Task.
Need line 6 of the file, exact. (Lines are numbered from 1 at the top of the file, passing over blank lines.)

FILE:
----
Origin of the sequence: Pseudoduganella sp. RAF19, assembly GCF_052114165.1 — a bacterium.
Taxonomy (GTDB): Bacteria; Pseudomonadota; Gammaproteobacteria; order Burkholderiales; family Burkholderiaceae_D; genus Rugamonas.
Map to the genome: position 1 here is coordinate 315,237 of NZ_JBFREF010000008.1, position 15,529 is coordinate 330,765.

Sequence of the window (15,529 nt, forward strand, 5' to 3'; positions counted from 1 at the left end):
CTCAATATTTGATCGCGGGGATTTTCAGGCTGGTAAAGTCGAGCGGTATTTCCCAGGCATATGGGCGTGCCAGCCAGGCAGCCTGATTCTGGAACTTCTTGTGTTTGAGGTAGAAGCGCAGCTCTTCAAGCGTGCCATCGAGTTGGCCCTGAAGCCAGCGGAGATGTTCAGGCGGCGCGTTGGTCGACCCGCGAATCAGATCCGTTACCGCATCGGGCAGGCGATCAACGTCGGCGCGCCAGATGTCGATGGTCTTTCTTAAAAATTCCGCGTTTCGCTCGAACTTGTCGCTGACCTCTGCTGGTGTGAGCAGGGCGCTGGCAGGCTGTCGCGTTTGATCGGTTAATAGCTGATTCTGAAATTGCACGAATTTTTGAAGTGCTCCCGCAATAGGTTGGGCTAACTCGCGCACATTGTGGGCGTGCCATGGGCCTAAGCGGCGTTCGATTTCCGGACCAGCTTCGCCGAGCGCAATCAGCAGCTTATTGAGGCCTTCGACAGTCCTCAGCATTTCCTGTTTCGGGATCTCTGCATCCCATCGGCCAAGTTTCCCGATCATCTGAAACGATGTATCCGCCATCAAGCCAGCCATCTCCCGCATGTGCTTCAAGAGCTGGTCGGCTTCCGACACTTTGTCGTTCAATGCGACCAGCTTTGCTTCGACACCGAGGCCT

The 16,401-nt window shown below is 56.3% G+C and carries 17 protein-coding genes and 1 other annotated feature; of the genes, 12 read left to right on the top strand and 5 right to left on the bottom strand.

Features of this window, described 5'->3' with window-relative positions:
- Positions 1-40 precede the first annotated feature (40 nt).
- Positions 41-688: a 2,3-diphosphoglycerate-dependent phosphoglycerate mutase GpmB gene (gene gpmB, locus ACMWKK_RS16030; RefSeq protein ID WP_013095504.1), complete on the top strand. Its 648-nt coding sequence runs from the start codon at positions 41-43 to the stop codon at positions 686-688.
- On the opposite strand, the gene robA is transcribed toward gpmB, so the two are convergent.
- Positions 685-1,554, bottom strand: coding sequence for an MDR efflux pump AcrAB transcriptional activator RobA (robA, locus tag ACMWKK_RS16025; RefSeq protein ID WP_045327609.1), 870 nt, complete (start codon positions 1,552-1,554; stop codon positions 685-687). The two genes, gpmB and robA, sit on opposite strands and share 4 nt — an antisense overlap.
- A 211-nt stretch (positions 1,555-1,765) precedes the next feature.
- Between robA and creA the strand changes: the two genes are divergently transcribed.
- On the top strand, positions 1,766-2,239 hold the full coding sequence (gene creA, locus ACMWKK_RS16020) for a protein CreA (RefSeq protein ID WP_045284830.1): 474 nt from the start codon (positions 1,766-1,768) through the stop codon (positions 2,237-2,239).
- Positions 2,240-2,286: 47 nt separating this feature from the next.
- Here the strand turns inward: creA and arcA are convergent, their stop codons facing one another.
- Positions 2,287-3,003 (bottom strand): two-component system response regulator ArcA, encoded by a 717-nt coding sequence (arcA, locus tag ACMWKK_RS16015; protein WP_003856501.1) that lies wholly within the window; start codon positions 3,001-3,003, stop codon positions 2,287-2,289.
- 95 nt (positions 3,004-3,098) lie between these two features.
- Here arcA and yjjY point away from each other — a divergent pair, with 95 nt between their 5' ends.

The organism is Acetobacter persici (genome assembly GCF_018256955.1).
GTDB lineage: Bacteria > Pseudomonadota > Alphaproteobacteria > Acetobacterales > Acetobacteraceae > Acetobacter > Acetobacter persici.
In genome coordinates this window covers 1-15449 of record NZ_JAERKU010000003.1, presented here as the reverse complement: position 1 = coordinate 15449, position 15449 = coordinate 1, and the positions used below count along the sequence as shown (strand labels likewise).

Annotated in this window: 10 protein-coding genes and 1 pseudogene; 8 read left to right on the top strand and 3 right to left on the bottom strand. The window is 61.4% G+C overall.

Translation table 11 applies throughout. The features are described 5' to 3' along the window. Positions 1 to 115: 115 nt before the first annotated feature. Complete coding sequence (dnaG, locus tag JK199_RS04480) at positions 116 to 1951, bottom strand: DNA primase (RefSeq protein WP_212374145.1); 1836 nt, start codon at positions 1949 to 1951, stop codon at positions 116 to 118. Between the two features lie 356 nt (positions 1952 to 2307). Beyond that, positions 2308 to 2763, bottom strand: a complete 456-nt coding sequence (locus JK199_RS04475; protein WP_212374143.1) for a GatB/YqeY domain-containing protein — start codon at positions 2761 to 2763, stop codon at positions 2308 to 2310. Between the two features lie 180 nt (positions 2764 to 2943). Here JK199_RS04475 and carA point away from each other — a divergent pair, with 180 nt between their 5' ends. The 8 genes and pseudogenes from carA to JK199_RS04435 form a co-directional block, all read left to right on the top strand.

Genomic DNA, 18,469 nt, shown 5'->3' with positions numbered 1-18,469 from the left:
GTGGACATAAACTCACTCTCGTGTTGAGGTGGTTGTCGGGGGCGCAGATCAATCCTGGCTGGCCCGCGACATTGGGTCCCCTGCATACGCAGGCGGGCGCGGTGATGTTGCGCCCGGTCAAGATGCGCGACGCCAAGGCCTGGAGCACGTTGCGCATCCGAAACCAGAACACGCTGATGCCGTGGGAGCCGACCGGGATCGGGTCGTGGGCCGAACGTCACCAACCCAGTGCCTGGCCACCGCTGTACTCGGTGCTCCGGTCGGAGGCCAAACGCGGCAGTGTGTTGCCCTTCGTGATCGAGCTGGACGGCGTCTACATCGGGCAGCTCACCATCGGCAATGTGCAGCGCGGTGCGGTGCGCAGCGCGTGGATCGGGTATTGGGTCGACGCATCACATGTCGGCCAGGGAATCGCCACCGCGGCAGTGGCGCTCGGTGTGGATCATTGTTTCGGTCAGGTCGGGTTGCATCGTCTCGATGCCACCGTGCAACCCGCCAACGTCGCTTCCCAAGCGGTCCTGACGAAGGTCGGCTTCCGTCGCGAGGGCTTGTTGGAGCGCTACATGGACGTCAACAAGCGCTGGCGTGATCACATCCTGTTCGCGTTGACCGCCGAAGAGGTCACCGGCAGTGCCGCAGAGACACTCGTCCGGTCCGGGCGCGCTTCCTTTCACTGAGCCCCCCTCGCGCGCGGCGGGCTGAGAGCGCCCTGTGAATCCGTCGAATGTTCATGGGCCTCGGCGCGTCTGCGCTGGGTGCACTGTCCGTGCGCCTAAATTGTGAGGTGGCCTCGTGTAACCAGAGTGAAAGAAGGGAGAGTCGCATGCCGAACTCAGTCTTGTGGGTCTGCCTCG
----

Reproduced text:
The 16,401-nt window shown below is 56.3% G+C and carries 17 protein-coding genes and 1 other annotated feature; of the genes, 12 read left to right on the top strand and 5 right to left on the bottom strand.